Evidence or not: alternative health makes inroads into public system
Epidemiologist warns against legitimizing reiki, naturopathy and other treatments
With every poke of her acupuncturist's needle, breast cancer patient Jennifer Miriguay says her pain begins to melt away.
"You can just start to feel a calmness and just a serenity that you hadn't felt prior to coming into a session," she said.
Miriguay turned to acupuncture and Chinese herbal medicine after her breast cancer returned, despite aggressive medical treatment.
The public is clamouring for this kind of care, and we also need to do the research alongside of it.- Dugald Seeley, naturopath
"With a Stage 4 diagnosis, there's no Stage 5. The rules of the game have changed. My game plan needs to change," she said.
The alternative therapy Miriguay receives at the Ottawa Integrative Cancer Centre complements chemotherapy and other conventional cancer treatments. The clinic offers cancer patients yoga, psychotherapy, naturopathic medicine, the Japanese healing touch technique called reiki and intravenous vitamin therapy, among other paid services.
Although many of the treatments are not supported by scientific evidence, the clinic's services are in demand, according to naturopathic doctor Dugald Seely.
Research into efficacy of alternative treatments
"The public is clamouring for this kind of care, and we also need to do the research alongside of it," he says.
To that end, Seely is collaborating with his brother, thoracic surgeon Andrew Seely of the Ottawa Hospital Research Institute, in a study to determine whether or not natural remedies combined with conventional treatments improve outcomes for cancer patients.
Other major universities, such as the University of Alberta in Edmonton, the University of Toronto, and McGill University in Montreal are partnering with natural health practitioners to study the efficacy of alternative treatments and learn more about them.
Officials at Brampton Civic Hospital outside Toronto aren't waiting for the evidence. The hospital is offering the services of naturopaths and naturopathic students in a ward of the hospital that's otherwise unused in the evenings.
The Canadian College of Naturopathic Medicine is picking up the tab, so neither the hospital nor patients pay for the services, which include acupuncture.
'These patients are essentially being fleeced out of their money.'- Christopher Labos, cardiologist and epidemiologist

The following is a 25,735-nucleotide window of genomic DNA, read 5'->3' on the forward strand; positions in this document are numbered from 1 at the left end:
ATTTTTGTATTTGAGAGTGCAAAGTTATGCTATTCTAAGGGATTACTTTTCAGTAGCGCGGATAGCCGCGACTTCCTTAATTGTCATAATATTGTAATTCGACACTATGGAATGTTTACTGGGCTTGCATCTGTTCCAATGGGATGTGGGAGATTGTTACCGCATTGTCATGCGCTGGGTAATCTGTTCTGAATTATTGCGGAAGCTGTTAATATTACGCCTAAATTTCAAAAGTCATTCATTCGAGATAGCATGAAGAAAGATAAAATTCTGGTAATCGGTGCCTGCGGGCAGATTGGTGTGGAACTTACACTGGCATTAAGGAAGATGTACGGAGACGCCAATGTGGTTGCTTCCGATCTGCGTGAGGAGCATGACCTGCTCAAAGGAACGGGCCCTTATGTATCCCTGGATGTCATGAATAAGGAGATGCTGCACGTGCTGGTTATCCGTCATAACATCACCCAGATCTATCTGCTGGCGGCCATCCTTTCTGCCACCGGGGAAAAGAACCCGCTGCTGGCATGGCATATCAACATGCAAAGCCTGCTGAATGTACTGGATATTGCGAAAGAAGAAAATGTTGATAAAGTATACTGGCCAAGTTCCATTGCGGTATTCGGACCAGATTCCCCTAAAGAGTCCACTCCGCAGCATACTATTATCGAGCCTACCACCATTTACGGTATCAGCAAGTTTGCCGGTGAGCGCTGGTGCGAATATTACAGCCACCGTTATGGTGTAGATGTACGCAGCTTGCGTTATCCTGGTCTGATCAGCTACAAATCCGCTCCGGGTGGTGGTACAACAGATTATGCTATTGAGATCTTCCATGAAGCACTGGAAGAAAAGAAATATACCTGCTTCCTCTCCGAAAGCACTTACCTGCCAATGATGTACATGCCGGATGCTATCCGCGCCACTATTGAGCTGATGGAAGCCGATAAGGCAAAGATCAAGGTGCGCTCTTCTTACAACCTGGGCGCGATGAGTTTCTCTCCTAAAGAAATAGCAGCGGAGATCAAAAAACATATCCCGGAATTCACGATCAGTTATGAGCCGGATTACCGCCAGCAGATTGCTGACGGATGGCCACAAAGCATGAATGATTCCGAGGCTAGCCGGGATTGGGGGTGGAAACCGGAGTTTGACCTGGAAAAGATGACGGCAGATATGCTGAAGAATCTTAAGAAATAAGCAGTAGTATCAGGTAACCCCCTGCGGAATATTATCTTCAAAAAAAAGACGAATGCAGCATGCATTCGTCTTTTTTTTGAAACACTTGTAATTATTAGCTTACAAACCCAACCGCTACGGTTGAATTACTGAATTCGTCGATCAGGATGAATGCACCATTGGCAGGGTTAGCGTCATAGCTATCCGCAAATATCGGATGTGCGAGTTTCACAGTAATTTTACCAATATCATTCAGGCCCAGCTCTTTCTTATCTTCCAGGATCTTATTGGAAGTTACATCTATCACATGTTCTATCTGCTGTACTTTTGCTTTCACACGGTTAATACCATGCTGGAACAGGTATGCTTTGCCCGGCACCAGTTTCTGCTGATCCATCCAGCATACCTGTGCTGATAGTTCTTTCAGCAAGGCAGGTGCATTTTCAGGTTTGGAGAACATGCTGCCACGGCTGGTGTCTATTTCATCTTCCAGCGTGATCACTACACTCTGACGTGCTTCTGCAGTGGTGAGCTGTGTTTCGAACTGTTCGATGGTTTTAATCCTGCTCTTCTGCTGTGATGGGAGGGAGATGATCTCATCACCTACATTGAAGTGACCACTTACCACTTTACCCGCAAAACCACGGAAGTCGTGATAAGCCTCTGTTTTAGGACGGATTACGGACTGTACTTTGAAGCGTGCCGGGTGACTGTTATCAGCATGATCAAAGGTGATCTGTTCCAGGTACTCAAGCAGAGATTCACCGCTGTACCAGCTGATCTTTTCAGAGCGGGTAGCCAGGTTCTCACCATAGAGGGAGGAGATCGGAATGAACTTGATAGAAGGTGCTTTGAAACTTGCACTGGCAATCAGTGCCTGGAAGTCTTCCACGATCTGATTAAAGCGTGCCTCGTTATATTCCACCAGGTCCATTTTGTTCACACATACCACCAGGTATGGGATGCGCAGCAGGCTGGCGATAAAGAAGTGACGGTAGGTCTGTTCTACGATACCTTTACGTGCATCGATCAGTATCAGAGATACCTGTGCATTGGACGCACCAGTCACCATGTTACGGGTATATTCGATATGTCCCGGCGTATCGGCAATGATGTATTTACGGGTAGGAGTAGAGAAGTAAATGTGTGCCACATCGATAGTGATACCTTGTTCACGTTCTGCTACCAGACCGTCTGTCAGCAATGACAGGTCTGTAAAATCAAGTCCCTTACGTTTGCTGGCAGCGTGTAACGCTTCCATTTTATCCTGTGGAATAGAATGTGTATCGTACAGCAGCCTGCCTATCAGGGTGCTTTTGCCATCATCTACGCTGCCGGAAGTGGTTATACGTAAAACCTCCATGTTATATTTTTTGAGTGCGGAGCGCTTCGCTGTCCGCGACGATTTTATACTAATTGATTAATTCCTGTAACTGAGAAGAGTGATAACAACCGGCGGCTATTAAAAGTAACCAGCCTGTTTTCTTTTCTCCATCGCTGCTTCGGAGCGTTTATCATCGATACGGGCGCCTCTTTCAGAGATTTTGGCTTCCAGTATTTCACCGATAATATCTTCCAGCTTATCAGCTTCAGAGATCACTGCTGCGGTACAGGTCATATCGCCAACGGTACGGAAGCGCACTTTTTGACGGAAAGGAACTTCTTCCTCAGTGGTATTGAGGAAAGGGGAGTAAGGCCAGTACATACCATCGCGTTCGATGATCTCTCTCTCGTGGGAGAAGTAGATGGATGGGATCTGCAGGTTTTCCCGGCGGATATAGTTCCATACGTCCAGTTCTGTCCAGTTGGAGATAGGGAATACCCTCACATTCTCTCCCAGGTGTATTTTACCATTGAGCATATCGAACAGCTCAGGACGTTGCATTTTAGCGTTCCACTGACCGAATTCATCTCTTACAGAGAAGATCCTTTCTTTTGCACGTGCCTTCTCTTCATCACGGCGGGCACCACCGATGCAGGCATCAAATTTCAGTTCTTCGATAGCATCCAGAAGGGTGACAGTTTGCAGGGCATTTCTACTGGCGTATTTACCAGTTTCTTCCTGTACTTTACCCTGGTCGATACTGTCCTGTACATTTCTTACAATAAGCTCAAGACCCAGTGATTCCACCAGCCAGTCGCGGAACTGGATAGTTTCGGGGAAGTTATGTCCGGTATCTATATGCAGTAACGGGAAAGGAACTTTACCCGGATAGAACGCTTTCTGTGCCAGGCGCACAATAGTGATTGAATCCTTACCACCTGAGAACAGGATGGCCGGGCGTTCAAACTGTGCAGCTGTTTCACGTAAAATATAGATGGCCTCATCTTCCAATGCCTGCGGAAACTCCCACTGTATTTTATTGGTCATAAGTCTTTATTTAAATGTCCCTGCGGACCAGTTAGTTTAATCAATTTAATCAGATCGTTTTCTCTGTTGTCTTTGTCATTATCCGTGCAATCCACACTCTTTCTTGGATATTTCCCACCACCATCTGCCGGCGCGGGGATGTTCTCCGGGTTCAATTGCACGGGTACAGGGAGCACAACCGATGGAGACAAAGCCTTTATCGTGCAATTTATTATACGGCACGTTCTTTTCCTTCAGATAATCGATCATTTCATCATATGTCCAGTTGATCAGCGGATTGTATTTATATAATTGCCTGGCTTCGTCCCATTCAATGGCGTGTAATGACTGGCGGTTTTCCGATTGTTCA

Naturopath Jonathan Tokiwa says the services are offered in the name of breaking down barriers between health care's two worlds.
"A lot of times, patients may be afraid of how they would be seen by their primary medical doctor. They may be afraid of the resistance that they might encounter because they are seeking complementary care," he said.
But there's a reason many physicians are resistant, according to cardiologist Christopher Labos. He says most alternative therapies have little more than a placebo effect.
Skeptic sees dangers in alternative therapies
As an epidemiologist who studies public health outcomes, Labos is an outspoken skeptic of alternative therapies. He says too often physicians don't mind if their patients seek unproven natural remedies because the treatments are usually considered harmless.
"Scientists and the medical community have to take a stand, because these patients are essentially being fleeced out of their money," he said. "They're being sold products and services that don't actually work. For reiki to work, all that we know about the physical universe has to be untrue."
But the vice-president of medical affairs at Brampton Civic Hospital, Naveed Mohammad, defends partnering with alternative health care practitioners.
"What better way to try to see if there's any evidence out there for this type of medicine than to really work with them?" he asks.
Mohammad says there is an inherent risk in shunning natural medicine.
"What you don't want is some practitioner in some alternative medicine practicing somewhere in the corner without any light being shone on them, and I think that's the more dangerous way of doing things."
Still, Labos says promoting alternative health care hurts science-based medicine. He says he gets frustrated when he sees universities and hospitals continue to seek out collaboration with practitioners of disproven treatments, even if it's in the name of research.
"People get into medicine to make patients feel better," said Labos. "So, it's very seductive to say, "We'll give you reflexology; we'll give you massage therapy' we'll give you homeopathy.' But the problem is, by legitimizing stuff that doesn't work, you then dilute your own credibility."